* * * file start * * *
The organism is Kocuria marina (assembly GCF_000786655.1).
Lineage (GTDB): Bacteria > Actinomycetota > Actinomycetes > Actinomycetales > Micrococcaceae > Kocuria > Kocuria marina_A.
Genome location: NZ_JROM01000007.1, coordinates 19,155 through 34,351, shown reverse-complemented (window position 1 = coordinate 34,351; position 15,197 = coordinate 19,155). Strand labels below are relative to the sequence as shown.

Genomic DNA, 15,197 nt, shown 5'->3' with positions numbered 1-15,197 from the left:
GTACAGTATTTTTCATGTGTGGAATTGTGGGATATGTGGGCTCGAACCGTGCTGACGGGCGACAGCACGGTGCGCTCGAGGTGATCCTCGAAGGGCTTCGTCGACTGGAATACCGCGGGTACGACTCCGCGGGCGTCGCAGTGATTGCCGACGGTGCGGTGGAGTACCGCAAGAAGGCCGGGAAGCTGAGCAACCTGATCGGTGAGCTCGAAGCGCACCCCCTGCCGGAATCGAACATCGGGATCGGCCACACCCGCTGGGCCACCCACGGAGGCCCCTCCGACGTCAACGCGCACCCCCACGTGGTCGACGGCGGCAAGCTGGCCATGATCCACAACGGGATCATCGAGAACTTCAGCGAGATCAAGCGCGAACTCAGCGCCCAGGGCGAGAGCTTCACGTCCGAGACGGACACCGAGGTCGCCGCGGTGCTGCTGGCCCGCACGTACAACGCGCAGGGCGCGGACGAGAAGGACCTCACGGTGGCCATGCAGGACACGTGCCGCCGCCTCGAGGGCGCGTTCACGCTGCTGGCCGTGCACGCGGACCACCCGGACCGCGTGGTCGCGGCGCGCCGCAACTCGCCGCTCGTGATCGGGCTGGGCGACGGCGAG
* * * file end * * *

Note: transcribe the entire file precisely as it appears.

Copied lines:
The organism is Kocuria marina (assembly GCF_000786655.1).
Lineage (GTDB): Bacteria > Actinomycetota > Actinomycetes > Actinomycetales > Micrococcaceae > Kocuria > Kocuria marina_A.
Genome location: NZ_JROM01000007.1, coordinates 19,155 through 34,351, shown reverse-complemented (window position 1 = coordinate 34,351; position 15,197 = coordinate 19,155). Strand labels below are relative to the sequence as shown.

Genomic DNA, 15,197 nt, shown 5'->3' with positions numbered 1-15,197 from the left:
GTACAGTATTTTTCATGTGTGGAATTGTGGGATATGTGGGCTCGAACCGTGCTGACGGGCGACAGCACGGTGCGCTCGAGGTGATCCTCGAAGGGCTTCGTCGACTGGAATACCGCGGGTACGACTCCGCGGGCGTCGCAGTGATTGCCGACGGTGCGGTGGAGTACCGCAAGAAGGCCGGGAAGCTGAGCAACCTGATCGGTGAGCTCGAAGCGCACCCCCTGCCGGAATCGAACATCGGGATCGGCCACACCCGCTGGGCCACCCACGGAGGCCCCTCCGACGTCAACGCGCACCCCCACGTGGTCGACGGCGGCAAGCTGGCCATGATCCACAACGGGATCATCGAGAACTTCAGCGAGATCAAGCGCGAACTCAGCGCCCAGGGCGAGAGCTTCACGTCCGAGACGGACACCGAGGTCGCCGCGGTGCTGCTGGCCCGCACGTACAACGCGCAGGGCGCGGACGAGAAGGACCTCACGGTGGCCATGCAGGACACGTGCCGCCGCCTCGAGGGCGCGTTCACGCTGCTGGCCGTGCACGCGGACCACCCGGACCGCGTGGTCGCGGCGCGCCGCAACTCGCCGCTCGTGATCGGGCTGGGCGACGGCGAG